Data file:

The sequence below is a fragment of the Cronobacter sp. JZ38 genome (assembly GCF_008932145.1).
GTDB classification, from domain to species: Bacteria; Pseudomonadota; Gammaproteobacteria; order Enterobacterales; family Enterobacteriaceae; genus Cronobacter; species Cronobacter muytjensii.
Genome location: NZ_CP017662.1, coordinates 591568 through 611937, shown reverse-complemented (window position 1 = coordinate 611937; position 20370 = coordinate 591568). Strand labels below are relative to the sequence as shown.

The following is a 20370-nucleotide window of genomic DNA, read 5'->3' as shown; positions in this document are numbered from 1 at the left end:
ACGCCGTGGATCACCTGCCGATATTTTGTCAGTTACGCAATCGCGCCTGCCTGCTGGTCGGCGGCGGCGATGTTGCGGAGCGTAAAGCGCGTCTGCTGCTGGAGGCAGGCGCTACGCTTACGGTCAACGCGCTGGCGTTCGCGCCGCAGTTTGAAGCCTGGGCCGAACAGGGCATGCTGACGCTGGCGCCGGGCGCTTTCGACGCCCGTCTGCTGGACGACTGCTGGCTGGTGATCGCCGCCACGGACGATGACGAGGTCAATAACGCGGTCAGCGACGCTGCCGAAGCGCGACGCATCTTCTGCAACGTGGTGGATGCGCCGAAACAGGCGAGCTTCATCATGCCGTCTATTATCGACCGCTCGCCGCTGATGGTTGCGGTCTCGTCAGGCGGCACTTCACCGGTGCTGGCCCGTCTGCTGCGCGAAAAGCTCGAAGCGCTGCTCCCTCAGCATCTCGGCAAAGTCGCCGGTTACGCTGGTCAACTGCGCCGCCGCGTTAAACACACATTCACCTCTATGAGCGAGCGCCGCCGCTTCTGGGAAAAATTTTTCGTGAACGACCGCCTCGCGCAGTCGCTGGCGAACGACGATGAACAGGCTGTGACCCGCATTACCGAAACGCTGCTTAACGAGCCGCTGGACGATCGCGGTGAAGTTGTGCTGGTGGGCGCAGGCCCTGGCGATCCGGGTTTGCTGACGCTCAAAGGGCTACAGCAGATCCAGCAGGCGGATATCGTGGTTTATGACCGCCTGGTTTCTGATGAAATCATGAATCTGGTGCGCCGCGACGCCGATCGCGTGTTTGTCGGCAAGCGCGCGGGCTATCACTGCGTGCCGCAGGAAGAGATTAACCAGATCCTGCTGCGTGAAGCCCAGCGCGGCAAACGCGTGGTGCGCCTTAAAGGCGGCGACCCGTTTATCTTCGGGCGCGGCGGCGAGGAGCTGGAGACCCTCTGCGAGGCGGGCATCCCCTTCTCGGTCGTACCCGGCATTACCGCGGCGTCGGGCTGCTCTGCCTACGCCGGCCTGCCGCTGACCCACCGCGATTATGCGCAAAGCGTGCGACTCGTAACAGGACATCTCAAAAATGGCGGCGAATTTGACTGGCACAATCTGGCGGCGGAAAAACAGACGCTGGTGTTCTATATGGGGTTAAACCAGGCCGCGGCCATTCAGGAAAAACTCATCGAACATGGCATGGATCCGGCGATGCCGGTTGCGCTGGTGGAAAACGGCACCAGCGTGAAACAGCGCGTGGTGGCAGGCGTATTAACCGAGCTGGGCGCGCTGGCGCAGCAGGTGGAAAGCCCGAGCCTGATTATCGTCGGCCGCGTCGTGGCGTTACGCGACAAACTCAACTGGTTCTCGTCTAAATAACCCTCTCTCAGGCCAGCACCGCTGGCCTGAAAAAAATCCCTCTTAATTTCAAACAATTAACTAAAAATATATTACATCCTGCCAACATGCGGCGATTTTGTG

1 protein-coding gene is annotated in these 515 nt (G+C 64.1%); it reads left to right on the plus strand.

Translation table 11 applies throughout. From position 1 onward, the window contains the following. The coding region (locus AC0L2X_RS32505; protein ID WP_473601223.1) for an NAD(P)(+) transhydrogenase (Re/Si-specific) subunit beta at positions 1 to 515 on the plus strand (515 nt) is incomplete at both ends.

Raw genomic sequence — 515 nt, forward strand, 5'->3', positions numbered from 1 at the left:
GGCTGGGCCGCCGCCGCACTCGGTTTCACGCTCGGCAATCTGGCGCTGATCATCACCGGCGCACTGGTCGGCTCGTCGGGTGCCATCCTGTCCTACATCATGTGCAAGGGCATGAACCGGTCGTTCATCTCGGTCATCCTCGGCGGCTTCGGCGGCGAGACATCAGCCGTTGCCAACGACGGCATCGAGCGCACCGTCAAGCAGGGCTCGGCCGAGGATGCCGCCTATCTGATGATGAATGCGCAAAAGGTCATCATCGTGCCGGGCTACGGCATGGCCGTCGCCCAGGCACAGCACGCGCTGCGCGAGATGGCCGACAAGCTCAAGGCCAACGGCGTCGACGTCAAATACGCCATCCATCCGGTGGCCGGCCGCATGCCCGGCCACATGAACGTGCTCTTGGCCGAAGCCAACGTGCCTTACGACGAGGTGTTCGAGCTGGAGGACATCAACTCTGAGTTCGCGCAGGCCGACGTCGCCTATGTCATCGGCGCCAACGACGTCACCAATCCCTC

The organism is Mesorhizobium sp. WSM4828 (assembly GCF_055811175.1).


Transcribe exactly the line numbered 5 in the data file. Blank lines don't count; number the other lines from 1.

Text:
ACGCCGTGGATCACCTGCCGATATTTTGTCAGTTACGCAATCGCGCCTGCCTGCTGGTCGGCGGCGGCGATGTTGCGGAGCGTAAAGCGCGTCTGCTGCTGGAGGCAGGCGCTACGCTTACGGTCAACGCGCTGGCGTTCGCGCCGCAGTTTGAAGCCTGGGCCGAACAGGGCATGCTGACGCTGGCGCCGGGCGCTTTCGACGCCCGTCTGCTGGACGACTGCTGGCTGGTGATCGCCGCCACGGACGATGACGAGGTCAATAACGCGGTCAGCGACGCTGCCGAAGCGCGACGCATCTTCTGCAACGTGGTGGATGCGCCGAAACAGGCGAGCTTCATCATGCCGTCTATTATCGACCGCTCGCCGCTGATGGTTGCGGTCTCGTCAGGCGGCACTTCACCGGTGCTGGCCCGTCTGCTGCGCGAAAAGCTCGAAGCGCTGCTCCCTCAGCATCTCGGCAAAGTCGCCGGTTACGCTGGTCAACTGCGCCGCCGCGTTAAACACACATTCACCTCTATGAGCGAGCGCCGCCGCTTCTGGGAAAAATTTTTCGTGAACGACCGCCTCGCGCAGTCGCTGGCGAACGACGATGAACAGGCTGTGACCCGCATTACCGAAACGCTGCTTAACGAGCCGCTGGACGATCGCGGTGAAGTTGTGCTGGTGGGCGCAGGCCCTGGCGATCCGGGTTTGCTGACGCTCAAAGGGCTACAGCAGATCCAGCAGGCGGATATCGTGGTTTATGACCGCCTGGTTTCTGATGAAATCATGAATCTGGTGCGCCGCGACGCCGATCGCGTGTTTGTCGGCAAGCGCGCGGGCTATCACTGCGTGCCGCAGGAAGAGATTAACCAGATCCTGCTGCGTGAAGCCCAGCGCGGCAAACGCGTGGTGCGCCTTAAAGGCGGCGACCCGTTTATCTTCGGGCGCGGCGGCGAGGAGCTGGAGACCCTCTGCGAGGCGGGCATCCCCTTCTCGGTCGTACCCGGCATTACCGCGGCGTCGGGCTGCTCTGCCTACGCCGGCCTGCCGCTGACCCACCGCGATTATGCGCAAAGCGTGCGACTCGTAACAGGACATCTCAAAAATGGCGGCGAATTTGACTGGCACAATCTGGCGGCGGAAAAACAGACGCTGGTGTTCTATATGGGGTTAAACCAGGCCGCGGCCATTCAGGAAAAACTCATCGAACATGGCATGGATCCGGCGATGCCGGTTGCGCTGGTGGAAAACGGCACCAGCGTGAAACAGCGCGTGGTGGCAGGCGTATTAACCGAGCTGGGCGCGCTGGCGCAGCAGGTGGAAAGCCCGAGCCTGATTATCGTCGGCCGCGTCGTGGCGTTACGCGACAAACTCAACTGGTTCTCGTCTAAATAACCCTCTCTCAGGCCAGCACCGCTGGCCTGAAAAAAATCCCTCTTAATTTCAAACAATTAACTAAAAATATATTACATCCTGCCAACATGCGGCGATTTTGTG